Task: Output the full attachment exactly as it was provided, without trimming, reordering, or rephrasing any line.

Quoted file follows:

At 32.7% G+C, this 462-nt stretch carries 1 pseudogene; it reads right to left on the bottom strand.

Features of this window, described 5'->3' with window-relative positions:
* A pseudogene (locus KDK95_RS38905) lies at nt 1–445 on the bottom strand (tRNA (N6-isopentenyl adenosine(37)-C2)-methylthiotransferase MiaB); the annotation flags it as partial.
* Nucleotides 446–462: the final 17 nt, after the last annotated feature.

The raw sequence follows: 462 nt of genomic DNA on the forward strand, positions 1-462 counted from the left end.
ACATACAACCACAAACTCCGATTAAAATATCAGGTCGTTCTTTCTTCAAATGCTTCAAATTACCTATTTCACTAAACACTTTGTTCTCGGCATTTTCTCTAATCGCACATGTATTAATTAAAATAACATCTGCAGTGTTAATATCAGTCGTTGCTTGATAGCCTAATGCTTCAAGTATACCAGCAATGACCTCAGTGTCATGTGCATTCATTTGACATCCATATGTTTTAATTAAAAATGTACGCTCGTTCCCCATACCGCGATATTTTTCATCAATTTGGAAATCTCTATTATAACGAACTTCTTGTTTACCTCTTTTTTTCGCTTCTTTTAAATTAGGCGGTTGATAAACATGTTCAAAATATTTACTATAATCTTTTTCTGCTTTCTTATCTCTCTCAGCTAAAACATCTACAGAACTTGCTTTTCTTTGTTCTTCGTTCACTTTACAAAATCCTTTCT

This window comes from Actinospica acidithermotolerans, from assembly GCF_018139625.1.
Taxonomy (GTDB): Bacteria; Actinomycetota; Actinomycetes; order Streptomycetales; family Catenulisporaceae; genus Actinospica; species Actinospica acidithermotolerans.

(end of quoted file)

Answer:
At 32.7% G+C, this 462-nt stretch carries 1 pseudogene; it reads right to left on the bottom strand.

Features of this window, described 5'->3' with window-relative positions:
* A pseudogene (locus KDK95_RS38905) lies at nt 1–445 on the bottom strand (tRNA (N6-isopentenyl adenosine(37)-C2)-methylthiotransferase MiaB); the annotation flags it as partial.
* Nucleotides 446–462: the final 17 nt, after the last annotated feature.

The raw sequence follows: 462 nt of genomic DNA on the forward strand, positions 1-462 counted from the left end.
ACATACAACCACAAACTCCGATTAAAATATCAGGTCGTTCTTTCTTCAAATGCTTCAAATTACCTATTTCACTAAACACTTTGTTCTCGGCATTTTCTCTAATCGCACATGTATTAATTAAAATAACATCTGCAGTGTTAATATCAGTCGTTGCTTGATAGCCTAATGCTTCAAGTATACCAGCAATGACCTCAGTGTCATGTGCATTCATTTGACATCCATATGTTTTAATTAAAAATGTACGCTCGTTCCCCATACCGCGATATTTTTCATCAATTTGGAAATCTCTATTATAACGAACTTCTTGTTTACCTCTTTTTTTCGCTTCTTTTAAATTAGGCGGTTGATAAACATGTTCAAAATATTTACTATAATCTTTTTCTGCTTTCTTATCTCTCTCAGCTAAAACATCTACAGAACTTGCTTTTCTTTGTTCTTCGTTCACTTTACAAAATCCTTTCT

This window comes from Actinospica acidithermotolerans, from assembly GCF_018139625.1.
Taxonomy (GTDB): Bacteria; Actinomycetota; Actinomycetes; order Streptomycetales; family Catenulisporaceae; genus Actinospica; species Actinospica acidithermotolerans.